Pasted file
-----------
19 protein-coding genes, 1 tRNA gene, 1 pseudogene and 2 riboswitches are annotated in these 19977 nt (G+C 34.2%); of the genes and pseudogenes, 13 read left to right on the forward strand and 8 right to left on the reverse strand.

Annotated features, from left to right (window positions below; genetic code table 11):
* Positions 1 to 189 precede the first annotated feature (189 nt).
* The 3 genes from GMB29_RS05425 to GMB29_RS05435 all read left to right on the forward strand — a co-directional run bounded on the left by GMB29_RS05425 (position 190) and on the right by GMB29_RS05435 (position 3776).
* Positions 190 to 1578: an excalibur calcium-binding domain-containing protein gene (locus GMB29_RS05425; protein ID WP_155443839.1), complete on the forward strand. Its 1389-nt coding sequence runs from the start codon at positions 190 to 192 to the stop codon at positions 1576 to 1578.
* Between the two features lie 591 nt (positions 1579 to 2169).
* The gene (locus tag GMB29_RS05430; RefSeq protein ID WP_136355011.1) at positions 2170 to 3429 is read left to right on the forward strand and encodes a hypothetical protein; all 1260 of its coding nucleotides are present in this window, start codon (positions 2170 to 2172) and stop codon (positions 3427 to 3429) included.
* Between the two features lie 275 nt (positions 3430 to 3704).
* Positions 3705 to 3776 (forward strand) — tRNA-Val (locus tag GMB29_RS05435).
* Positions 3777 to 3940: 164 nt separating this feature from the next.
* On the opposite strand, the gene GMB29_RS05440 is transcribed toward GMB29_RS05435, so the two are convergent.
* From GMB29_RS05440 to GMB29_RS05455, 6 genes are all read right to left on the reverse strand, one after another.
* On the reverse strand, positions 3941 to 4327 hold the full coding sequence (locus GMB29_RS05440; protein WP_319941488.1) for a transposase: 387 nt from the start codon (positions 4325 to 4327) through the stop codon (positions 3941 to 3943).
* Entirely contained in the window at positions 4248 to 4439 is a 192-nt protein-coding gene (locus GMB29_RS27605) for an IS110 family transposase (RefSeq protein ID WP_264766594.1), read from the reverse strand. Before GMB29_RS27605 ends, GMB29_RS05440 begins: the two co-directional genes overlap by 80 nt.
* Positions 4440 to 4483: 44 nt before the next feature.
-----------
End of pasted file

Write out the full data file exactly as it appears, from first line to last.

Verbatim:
19 protein-coding genes, 1 tRNA gene, 1 pseudogene and 2 riboswitches are annotated in these 19977 nt (G+C 34.2%); of the genes and pseudogenes, 13 read left to right on the forward strand and 8 right to left on the reverse strand.

Annotated features, from left to right (window positions below; genetic code table 11):
* Positions 1 to 189 precede the first annotated feature (189 nt).
* The 3 genes from GMB29_RS05425 to GMB29_RS05435 all read left to right on the forward strand — a co-directional run bounded on the left by GMB29_RS05425 (position 190) and on the right by GMB29_RS05435 (position 3776).
* Positions 190 to 1578: an excalibur calcium-binding domain-containing protein gene (locus GMB29_RS05425; protein ID WP_155443839.1), complete on the forward strand. Its 1389-nt coding sequence runs from the start codon at positions 190 to 192 to the stop codon at positions 1576 to 1578.
* Between the two features lie 591 nt (positions 1579 to 2169).
* The gene (locus tag GMB29_RS05430; RefSeq protein ID WP_136355011.1) at positions 2170 to 3429 is read left to right on the forward strand and encodes a hypothetical protein; all 1260 of its coding nucleotides are present in this window, start codon (positions 2170 to 2172) and stop codon (positions 3427 to 3429) included.
* Between the two features lie 275 nt (positions 3430 to 3704).
* Positions 3705 to 3776 (forward strand) — tRNA-Val (locus tag GMB29_RS05435).
* Positions 3777 to 3940: 164 nt separating this feature from the next.
* On the opposite strand, the gene GMB29_RS05440 is transcribed toward GMB29_RS05435, so the two are convergent.
* From GMB29_RS05440 to GMB29_RS05455, 6 genes are all read right to left on the reverse strand, one after another.
* On the reverse strand, positions 3941 to 4327 hold the full coding sequence (locus GMB29_RS05440; protein WP_319941488.1) for a transposase: 387 nt from the start codon (positions 4325 to 4327) through the stop codon (positions 3941 to 3943).
* Entirely contained in the window at positions 4248 to 4439 is a 192-nt protein-coding gene (locus GMB29_RS27605) for an IS110 family transposase (RefSeq protein ID WP_264766594.1), read from the reverse strand. Before GMB29_RS27605 ends, GMB29_RS05440 begins: the two co-directional genes overlap by 80 nt.
* Positions 4440 to 4483: 44 nt before the next feature.